SALT LAKE CITY, Utah –
After two years in community college searching for what piqued his interest, James Ranstead found it in a Biology for Allied Health class with a focus on nursing and got motivated to “do school.”
He connected with an Army recruiter, only to be told there were no 68C (practical nursing specialist) slots available. He declined to join as a 68W (combat medic) because “I knew that nursing would get me to an end goal of nurse anesthesia and I would be wasting my time if I did anything else besides 68C. I knew that I wanted to get into nursing, but I also wanted to join the military,” said Ranstead.
He planned to join the Army Reserve so he could finish school, get licensed, and start practicing in the civilian world, “so it was the best of both worlds.”
Ranstead only had to wait another month before the recruiter called back with a 68C slot. He signed the paperwork and shipped to basic training with a plan - finish basic, start working as an LPN, finish prerequisites, get accepted into and finish nursing school, and then head to anesthesia school.
“Things changed quite a bit – I tell people that I ended up taking the scenic route because my mindset changed during basic training where I joined the military, sort of for myself to begin with. I was hearing the stories that my drill sergeants were telling, and it really changed my mindset and influenced me to want to deploy and to want to serve the military… and it's gonna sound super cliche and sappy… but to serve the country in a bigger way than just getting benefits from the military,” said Ranstead.
After AIT, Ranstead immediately began looking for ways to serve differently. He found his way into the 915 Forward Surgical Team (FST - now the Forward Resuscitative Surgical Detachment), which had a deployment scheduled to Afghanistan and “I knew that I wanted to be a part of that,” he said.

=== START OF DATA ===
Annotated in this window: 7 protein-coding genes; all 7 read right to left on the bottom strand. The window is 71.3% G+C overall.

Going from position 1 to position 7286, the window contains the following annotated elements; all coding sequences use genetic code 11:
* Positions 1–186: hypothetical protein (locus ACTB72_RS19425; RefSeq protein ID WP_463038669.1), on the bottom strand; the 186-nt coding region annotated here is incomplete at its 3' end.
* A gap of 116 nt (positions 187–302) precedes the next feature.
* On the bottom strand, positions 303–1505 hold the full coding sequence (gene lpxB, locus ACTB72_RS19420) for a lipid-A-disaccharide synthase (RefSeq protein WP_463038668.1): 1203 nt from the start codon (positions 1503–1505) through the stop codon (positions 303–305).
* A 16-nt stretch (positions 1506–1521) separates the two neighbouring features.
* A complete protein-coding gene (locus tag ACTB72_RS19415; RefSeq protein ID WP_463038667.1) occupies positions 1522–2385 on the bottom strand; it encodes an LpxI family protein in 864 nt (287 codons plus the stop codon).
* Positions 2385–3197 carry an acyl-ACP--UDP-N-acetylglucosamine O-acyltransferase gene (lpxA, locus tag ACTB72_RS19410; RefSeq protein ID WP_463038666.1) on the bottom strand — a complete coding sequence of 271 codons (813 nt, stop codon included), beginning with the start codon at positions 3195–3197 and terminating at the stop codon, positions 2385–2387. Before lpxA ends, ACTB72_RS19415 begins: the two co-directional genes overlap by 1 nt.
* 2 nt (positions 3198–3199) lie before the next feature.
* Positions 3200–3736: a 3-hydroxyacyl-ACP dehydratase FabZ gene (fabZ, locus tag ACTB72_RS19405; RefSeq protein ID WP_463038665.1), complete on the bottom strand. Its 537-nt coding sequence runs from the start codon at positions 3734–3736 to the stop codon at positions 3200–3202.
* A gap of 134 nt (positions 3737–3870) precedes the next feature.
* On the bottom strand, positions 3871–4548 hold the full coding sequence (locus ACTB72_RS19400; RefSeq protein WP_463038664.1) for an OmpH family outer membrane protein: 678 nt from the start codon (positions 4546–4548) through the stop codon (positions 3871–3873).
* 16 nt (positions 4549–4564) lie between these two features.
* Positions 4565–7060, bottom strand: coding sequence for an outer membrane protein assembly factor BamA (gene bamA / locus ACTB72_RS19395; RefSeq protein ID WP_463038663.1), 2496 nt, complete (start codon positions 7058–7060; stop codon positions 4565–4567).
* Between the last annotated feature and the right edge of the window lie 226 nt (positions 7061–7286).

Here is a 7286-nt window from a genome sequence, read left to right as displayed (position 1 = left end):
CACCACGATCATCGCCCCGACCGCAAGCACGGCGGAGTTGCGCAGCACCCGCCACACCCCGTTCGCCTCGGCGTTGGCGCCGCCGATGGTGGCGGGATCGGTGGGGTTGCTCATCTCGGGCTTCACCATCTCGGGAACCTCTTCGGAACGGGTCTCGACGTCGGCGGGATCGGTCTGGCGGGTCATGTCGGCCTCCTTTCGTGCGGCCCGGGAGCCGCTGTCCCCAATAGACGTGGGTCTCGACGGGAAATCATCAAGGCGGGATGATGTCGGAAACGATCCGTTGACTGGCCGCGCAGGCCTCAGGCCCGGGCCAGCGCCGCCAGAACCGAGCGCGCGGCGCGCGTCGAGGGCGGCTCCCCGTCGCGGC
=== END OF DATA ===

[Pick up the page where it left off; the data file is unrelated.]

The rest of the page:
“I knew I wanted to go to school and keep on that timeline. But I was very willing to put things on hold to go and deploy, kind of do my part, or at least start to do my part, and also have that experience,” said Ranstead.
The FST’s mission allowed Ranstead and another LPN to cross-train into a variety of responsibilities. With only a small team of seven, “We were basically the first line after the field medics…do surgery to stop the damage and then MEDEVAC them to a Role 3 somewhere else in the country” for follow-on care, he explained.
While he typically conducted triage in the ER, managed the ICU/PACU, and facilitated patient transport to/from the flightline, during times of low patient care, Ranstead’s unit worked alongside the Security Force Assistance Brigade (SFAB), training the Ugandan security forces and infantry unit on the forward operating base.
“We trained them on CLS (combat lifesaving skills). It was just a ton of cross training really because we're always trying to stay ready and learn more for whatever came our way,” said Ranstead.
While deployed, Ranstead also worked with a few nurse anesthetists, “who allowed me to work closely alongside them to get more exposure, basically job shadowing. That deepened my desire to go to anesthesia school. Of course, deployed medicine is far different than what it's like [in the states], but it still allowed me to see what they do,” he said.
Ranstead was accepted into nursing school at University of North Carolina-Greensboro, but his plans were put on a temporary hold as the unit redeployed in 2020, a month before things shut down for COVID.
Ranstead mobilized in April with an UAMTF (Urban Augmentation Medical Task Force) for the COVID response for a few months, and then started the two-year journey of nursing school in August.
The day after graduation, Ranstead was offered a nursing position for the trauma and surgical ICU at Oregon Health and Science University, where he currently works.
“Right now I'm getting my ICU experience in order to get accepted into a nurse anesthesia program. Right now I'm trying to figure out if I want to do it as a civilian or if I want to do it to do the Army CRNA program, because there's benefits of doing it either way,” said Ranstead.
While he’s focused on professional development as an NCO, he’s also considering commissioning as an officer.
“I truly do enjoy being an NCO and I enjoy the enlisted corps,” said Ranstead. “But in terms of career progression, I’ve completed nursing school and have my degree and feel like commissioning is the right thing to do, and I can make an impact as an officer as well.”
Ranstead won the USARC 2023 Best Warrior Competition NCO of the Year in September and was promoted to staff sergeant in October.